The Revealing Science Of God; Starting with a chant that swirls in a rich mix of Steve’s guitar and Rick’s keyboards The Revealing brings you to that mellow spot in Yes music that doesn’t bring you to your feet but allows you to ponder. The next day after you’ve heard this song you’ll think about the lyric “I must have waited all my life for this moment !” The song itself moves about very leisurely but delivers with Steve’s guitar riffs and brief moments of Wakeman’s superbly textured keyboards.

The Remembering; With the sounds that made early progressive rock great, this song’s starting place leads you on a musical journey into a common YES hook. The song ends back where it started. As Jon Anderson sings; “And I do feel very well…” the entire band can be heard, Steve’s subtle guitar, Chris’s thundering base as quiet as can be and Alan’s drums helping to texture and move the song forward, while Rick’s keyboards add the finishing touches. “The strength of the moment lies with you !”, and the song is back where it started.

The Ancient; Starting off with such a mystical sound and venturing into a keyboard / guitar mix that stays with you, The Ancient shows true depth within its segments. With its starting and stopping technique and a well timed use of silence, and then increasing tempo the song is leading into some true YES greatness. The Leaves Of Green segment of the song is reason enough to have this song in your collection. Steve’s acoustic guitar playing and Jon’s singing “And I heard a million voices singing” show true musical greatness and this segment of music will endure. The last few moments of this song are taken to musical heights rarely seen, touching the outskirts.

Ritual; Of the 4 songs on this album, Ritual has the most commercial sound. Its starting hook is easy to find and listen to. Somewhat of a tour-de-force sound, Yes has unleashed itself in this song. As Steve’s guitar weaves thru the opening minutes, what impress the most is the depth of Chris’s bass, less of the typical thundering sound and more of almost a bit of a violent sound played with gusto. What Ritual does is tell a story of hope as Jon sings “open doors we find our way.” However not returning to from where it started, Ritual rolls on with almost African or Caribbean drum beat leading and building into the spot a YES fan wants to hear. With the songs journey nearly over, Jon’s sings “and course our way back home, flying home, going home !” If you want to listen to Tales, I’d recommend listening to Ritual first, it will leaving you wanting more.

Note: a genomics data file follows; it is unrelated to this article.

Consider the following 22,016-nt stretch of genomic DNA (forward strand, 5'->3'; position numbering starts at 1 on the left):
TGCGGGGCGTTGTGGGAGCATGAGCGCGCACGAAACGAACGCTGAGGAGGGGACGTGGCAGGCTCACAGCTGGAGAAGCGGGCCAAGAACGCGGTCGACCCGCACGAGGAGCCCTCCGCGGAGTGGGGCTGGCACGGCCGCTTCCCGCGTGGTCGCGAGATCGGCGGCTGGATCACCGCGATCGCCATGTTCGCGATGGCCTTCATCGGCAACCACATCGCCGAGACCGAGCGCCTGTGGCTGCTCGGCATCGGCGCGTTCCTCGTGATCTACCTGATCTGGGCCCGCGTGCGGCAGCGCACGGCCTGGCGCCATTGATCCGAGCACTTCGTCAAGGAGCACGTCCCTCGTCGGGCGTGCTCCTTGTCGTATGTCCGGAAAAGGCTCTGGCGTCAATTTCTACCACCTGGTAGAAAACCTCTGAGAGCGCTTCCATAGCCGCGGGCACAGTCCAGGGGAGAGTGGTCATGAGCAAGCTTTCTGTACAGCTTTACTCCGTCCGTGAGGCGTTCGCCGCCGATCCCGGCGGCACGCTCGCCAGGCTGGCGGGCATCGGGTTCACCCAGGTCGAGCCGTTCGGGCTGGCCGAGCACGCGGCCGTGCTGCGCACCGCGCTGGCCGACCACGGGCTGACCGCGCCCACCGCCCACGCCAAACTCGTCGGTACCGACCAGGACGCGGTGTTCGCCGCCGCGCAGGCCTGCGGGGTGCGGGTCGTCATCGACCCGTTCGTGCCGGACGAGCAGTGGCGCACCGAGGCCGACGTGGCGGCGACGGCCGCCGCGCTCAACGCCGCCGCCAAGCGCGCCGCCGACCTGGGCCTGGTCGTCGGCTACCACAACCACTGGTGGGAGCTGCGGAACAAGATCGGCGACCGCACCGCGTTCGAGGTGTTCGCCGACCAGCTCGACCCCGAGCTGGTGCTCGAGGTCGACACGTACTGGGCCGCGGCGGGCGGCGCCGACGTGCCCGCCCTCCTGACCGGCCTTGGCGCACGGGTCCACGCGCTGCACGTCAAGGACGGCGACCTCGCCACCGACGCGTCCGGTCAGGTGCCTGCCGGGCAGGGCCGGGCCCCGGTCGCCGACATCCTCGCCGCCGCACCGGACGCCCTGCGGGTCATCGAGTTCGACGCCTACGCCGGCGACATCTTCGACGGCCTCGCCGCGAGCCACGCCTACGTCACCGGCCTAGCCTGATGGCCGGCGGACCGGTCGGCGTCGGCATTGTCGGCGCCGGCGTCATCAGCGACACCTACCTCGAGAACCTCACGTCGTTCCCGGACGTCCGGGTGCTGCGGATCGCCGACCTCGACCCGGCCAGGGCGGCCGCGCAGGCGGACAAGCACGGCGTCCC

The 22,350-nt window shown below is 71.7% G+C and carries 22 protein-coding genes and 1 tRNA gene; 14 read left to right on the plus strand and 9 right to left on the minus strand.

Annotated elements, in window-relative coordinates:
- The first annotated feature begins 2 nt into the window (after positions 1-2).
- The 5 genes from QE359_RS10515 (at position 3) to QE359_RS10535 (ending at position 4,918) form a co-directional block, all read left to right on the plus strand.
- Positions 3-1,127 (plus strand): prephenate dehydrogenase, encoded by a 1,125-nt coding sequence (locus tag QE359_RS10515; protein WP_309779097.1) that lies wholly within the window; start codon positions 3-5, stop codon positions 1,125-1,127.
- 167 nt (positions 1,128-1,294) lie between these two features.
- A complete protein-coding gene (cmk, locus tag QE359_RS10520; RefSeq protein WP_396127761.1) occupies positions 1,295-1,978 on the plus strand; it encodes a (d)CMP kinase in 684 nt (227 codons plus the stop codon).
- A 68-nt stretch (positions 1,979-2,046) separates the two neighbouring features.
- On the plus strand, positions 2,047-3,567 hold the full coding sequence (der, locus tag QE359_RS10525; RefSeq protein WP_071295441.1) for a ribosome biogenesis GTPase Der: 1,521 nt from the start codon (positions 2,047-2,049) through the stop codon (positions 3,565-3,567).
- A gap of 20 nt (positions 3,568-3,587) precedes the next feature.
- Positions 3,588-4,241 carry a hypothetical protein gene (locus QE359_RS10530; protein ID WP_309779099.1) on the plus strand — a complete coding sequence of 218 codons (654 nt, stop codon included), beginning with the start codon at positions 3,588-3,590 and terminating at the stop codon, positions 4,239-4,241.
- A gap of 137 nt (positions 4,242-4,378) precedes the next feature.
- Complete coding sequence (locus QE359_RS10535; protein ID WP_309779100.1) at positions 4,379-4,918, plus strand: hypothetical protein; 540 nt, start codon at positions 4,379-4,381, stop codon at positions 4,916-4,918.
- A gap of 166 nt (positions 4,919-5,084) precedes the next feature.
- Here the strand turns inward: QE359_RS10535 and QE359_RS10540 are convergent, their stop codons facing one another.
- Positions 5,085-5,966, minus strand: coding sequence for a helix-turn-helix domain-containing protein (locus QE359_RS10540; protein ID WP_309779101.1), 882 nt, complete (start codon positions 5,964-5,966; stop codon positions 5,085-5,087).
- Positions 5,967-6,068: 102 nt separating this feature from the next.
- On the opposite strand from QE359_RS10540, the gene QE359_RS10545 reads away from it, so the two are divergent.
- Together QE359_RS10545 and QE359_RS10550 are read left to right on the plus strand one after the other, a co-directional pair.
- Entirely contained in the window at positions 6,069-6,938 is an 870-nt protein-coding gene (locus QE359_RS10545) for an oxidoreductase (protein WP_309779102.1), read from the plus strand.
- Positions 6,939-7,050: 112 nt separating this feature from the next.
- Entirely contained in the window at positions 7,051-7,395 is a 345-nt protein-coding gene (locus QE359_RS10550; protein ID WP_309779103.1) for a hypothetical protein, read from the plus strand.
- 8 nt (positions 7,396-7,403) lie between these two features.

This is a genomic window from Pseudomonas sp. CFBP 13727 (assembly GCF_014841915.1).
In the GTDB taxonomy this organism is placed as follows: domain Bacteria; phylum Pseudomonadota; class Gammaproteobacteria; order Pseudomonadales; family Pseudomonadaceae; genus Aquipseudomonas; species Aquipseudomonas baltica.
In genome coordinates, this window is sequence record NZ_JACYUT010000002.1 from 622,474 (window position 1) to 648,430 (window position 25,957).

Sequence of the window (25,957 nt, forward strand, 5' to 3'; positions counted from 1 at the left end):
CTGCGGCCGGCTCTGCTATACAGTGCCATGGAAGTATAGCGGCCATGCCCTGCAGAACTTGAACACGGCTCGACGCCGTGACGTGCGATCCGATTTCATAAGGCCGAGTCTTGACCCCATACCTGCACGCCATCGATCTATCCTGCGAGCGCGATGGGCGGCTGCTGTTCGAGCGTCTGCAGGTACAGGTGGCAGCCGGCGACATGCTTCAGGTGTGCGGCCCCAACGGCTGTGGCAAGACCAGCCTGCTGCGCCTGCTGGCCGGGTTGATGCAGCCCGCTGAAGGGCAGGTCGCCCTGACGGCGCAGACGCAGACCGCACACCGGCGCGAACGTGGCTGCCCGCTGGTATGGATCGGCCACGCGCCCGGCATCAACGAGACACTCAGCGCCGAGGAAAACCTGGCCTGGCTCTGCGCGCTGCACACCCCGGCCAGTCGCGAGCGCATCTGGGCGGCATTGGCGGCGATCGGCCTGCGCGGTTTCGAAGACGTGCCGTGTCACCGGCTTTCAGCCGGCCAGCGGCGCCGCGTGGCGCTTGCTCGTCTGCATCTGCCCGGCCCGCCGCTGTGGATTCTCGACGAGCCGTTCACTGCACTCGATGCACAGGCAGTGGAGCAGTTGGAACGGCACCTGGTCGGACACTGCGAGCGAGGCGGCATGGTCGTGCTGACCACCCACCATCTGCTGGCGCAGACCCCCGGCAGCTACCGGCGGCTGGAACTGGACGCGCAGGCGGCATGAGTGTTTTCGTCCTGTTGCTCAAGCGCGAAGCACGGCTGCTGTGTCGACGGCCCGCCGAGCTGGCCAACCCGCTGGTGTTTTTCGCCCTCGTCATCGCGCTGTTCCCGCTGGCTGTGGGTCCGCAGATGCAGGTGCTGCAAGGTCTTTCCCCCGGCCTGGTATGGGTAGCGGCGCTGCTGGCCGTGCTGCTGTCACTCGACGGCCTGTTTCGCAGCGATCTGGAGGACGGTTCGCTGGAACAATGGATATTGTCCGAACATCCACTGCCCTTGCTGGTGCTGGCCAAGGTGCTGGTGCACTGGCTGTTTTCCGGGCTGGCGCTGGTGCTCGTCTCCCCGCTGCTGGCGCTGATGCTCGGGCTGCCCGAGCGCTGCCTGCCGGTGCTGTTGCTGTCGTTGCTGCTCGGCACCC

Yes had “progressed” since Close To The Edge and Rick Wakeman wouldn’t return again until Going For The One. Any Yes fan or music fan should own Tales in their collection. It will go down in history as an album of original progressive rock recordings that will sound great for years to come.Tales From Topographic Oceans was certified as a Gold record in the USA and England in 1974.

December 28, 2013 Posted by | Yes Tales From Topographic Oceans | | Leave a comment